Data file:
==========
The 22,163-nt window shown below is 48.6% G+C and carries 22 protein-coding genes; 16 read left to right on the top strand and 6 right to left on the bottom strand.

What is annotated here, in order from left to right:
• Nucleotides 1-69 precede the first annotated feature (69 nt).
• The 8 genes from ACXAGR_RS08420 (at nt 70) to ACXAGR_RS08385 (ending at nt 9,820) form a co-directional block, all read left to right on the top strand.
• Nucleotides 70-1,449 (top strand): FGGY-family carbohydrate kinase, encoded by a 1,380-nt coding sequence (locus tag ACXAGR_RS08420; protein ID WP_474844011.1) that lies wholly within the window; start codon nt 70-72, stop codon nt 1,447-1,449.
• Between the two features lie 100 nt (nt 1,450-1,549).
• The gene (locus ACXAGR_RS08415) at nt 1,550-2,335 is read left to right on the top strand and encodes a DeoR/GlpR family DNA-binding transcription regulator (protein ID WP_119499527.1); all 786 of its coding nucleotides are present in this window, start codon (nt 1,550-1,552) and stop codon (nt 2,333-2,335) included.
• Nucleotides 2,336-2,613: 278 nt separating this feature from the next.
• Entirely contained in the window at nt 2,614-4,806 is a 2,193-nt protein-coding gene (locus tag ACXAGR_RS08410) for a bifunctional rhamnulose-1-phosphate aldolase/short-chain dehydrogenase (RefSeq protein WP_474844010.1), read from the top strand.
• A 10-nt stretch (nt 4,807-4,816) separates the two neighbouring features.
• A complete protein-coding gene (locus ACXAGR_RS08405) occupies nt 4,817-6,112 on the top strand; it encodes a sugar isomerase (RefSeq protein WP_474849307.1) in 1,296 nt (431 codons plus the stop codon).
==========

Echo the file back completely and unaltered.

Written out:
The 22,163-nt window shown below is 48.6% G+C and carries 22 protein-coding genes; 16 read left to right on the top strand and 6 right to left on the bottom strand.

What is annotated here, in order from left to right:
• Nucleotides 1-69 precede the first annotated feature (69 nt).
• The 8 genes from ACXAGR_RS08420 (at nt 70) to ACXAGR_RS08385 (ending at nt 9,820) form a co-directional block, all read left to right on the top strand.
• Nucleotides 70-1,449 (top strand): FGGY-family carbohydrate kinase, encoded by a 1,380-nt coding sequence (locus tag ACXAGR_RS08420; protein ID WP_474844011.1) that lies wholly within the window; start codon nt 70-72, stop codon nt 1,447-1,449.
• Between the two features lie 100 nt (nt 1,450-1,549).
• The gene (locus ACXAGR_RS08415) at nt 1,550-2,335 is read left to right on the top strand and encodes a DeoR/GlpR family DNA-binding transcription regulator (protein ID WP_119499527.1); all 786 of its coding nucleotides are present in this window, start codon (nt 1,550-1,552) and stop codon (nt 2,333-2,335) included.
• Nucleotides 2,336-2,613: 278 nt separating this feature from the next.
• Entirely contained in the window at nt 2,614-4,806 is a 2,193-nt protein-coding gene (locus tag ACXAGR_RS08410) for a bifunctional rhamnulose-1-phosphate aldolase/short-chain dehydrogenase (RefSeq protein WP_474844010.1), read from the top strand.
• A 10-nt stretch (nt 4,807-4,816) separates the two neighbouring features.
• A complete protein-coding gene (locus ACXAGR_RS08405) occupies nt 4,817-6,112 on the top strand; it encodes a sugar isomerase (RefSeq protein WP_474849307.1) in 1,296 nt (431 codons plus the stop codon).